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An explanation for A Man Without a Human Head

July 17, 2012

A madman is one who believes himself to be perfectly normal, according to the philosophy of G.K. Chesterton. I have recognized that I am not normal and in the past, this made me feel as if it was me that is mad. But Chesterton disagrees.

A Man Without a Human Head is a journey where I begin to open up my imagination. It is my recognition that we, as a culture are relying far too much on our logic and not near enough on our imagination. We see ourselves as normal, but really we are strange, we are mad, and frankly, we are fucked up. People, are replacing their human heads all around.

“A man who thinks himself as a chicken,” Chesterton wrote in his book Orthodoxy, “is to himself as ordinary as a chicken. A man who thinks he is a bit of glass is to himself as dull as a bit of glass. It is the homogeneity of his mind which makes him dull, and which makes him mad.”

I am not in any way excluded from this. Though I have come to realize the absurdity of it all, as an artist I believe it is my job to experience this all myself. I cannot understand people unless I get inside people’s minds and I am not at all doing it for my own benefit, but for yours and for God’s. This is not a record made for money, for notoriety, or anything of the sort. This is a sacrifice.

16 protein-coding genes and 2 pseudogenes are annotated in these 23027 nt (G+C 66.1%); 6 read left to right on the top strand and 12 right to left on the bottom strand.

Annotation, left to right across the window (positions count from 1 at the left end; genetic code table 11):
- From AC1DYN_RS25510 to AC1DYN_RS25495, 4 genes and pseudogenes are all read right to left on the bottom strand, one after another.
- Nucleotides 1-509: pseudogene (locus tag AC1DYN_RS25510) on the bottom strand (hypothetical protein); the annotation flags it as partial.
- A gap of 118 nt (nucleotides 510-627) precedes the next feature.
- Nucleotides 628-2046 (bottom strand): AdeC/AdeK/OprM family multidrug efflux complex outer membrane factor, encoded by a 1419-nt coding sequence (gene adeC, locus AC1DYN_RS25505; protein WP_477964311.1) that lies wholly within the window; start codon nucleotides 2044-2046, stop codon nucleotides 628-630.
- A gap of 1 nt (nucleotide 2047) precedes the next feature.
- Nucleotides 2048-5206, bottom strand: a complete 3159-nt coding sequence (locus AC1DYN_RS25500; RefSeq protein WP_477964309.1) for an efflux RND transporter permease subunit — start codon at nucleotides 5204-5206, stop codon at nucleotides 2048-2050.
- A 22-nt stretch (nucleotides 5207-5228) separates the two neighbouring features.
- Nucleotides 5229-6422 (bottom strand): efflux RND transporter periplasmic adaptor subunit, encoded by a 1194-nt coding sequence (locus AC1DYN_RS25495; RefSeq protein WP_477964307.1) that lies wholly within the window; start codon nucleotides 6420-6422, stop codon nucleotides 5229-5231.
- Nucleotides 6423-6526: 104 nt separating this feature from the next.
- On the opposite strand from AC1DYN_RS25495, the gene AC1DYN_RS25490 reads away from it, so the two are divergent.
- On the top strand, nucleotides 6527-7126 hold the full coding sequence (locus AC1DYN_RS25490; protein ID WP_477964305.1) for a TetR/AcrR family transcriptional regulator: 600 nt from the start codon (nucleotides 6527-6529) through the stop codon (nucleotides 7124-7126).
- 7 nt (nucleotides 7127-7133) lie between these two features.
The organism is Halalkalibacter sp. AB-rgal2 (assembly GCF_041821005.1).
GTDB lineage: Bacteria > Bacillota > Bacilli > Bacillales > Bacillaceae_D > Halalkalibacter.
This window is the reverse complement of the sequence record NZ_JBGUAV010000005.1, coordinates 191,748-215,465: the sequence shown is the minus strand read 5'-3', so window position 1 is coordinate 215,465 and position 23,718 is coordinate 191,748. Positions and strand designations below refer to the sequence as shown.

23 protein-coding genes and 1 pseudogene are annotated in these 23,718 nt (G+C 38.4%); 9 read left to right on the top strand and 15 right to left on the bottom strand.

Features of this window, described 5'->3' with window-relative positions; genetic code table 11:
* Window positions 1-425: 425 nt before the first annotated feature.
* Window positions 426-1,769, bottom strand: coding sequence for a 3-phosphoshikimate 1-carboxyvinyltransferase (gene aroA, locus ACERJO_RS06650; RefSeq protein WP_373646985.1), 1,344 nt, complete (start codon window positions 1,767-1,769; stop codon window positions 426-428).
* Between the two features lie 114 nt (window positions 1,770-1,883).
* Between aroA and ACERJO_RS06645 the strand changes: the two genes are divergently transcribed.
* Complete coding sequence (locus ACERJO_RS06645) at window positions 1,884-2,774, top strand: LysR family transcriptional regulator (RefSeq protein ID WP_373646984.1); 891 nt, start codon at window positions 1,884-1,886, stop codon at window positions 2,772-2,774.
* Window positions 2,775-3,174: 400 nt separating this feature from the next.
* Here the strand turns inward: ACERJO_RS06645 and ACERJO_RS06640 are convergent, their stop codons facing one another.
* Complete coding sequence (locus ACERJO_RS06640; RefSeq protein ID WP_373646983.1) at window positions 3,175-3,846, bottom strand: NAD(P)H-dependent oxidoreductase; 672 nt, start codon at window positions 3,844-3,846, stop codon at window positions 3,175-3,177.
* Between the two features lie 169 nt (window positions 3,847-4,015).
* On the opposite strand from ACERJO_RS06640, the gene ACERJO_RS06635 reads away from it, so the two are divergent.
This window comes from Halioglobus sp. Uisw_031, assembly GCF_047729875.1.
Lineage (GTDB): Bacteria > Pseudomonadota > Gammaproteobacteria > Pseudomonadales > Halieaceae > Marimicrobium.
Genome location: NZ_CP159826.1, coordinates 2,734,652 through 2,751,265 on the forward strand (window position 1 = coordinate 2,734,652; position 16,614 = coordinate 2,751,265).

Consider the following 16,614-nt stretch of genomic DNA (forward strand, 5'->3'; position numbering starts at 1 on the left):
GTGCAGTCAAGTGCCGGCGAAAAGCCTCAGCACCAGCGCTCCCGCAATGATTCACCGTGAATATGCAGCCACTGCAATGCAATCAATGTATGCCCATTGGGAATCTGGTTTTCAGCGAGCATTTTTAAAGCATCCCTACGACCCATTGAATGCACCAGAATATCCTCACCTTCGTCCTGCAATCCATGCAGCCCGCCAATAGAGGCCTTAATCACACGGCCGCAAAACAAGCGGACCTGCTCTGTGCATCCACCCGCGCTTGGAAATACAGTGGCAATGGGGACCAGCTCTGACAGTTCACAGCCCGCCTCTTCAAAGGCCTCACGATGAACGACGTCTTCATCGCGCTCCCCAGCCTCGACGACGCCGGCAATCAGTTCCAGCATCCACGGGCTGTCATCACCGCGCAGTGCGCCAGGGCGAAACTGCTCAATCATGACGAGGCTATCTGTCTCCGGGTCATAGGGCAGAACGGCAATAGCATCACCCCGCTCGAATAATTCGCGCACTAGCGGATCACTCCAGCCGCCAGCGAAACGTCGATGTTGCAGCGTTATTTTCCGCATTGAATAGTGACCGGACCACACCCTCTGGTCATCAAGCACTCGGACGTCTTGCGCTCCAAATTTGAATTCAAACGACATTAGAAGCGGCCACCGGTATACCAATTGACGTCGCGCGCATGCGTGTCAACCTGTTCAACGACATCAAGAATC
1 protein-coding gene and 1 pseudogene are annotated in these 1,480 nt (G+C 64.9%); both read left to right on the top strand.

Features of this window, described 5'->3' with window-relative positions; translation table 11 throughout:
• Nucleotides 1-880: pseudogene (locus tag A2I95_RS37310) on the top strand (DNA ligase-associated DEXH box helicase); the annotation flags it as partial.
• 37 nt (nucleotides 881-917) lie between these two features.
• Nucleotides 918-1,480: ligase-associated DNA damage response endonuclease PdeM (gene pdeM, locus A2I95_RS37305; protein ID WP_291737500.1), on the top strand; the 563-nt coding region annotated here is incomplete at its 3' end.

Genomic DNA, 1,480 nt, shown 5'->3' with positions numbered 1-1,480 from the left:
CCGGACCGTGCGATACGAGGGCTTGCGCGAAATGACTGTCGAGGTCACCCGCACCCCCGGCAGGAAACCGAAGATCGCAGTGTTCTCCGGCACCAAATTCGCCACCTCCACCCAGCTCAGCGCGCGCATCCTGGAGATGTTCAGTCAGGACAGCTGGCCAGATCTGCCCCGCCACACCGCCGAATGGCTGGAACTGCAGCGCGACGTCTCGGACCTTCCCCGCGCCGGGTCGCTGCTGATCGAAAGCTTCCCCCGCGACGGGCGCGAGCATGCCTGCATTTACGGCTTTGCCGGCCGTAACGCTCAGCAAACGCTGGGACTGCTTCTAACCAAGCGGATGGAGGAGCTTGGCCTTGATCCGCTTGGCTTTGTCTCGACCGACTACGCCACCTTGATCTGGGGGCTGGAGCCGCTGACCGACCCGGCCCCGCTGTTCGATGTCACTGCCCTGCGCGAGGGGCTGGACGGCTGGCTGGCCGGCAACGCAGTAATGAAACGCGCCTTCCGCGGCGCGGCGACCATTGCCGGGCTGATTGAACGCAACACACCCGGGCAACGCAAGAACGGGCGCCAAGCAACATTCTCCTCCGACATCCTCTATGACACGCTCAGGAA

Therefore, I too must think myself as a chicken (and often I do unintentionally), as a man without a human head in order to understand and communicate this. A small circle is as infinite as a large circle, it just has the appearance as smaller. So, no matter how large you think your circle is, know that it is as infinite as any other circle, size aside.

A Man Without a Human Head is my attempt to expose all of this, and the absurdity of how we are all living. We must open up our imaginations and allow the fairy tales to once again forgive our logic, and to embrace that which simply does not make sense, rather than strain to make it make some sense.

“And if great reasoners are often maniacal, it is equally true that maniacs are commonly great reasoners.”

“If the chain of causation can be broken for a madman, it can be broken for a man.”

– G.K. Chesterton

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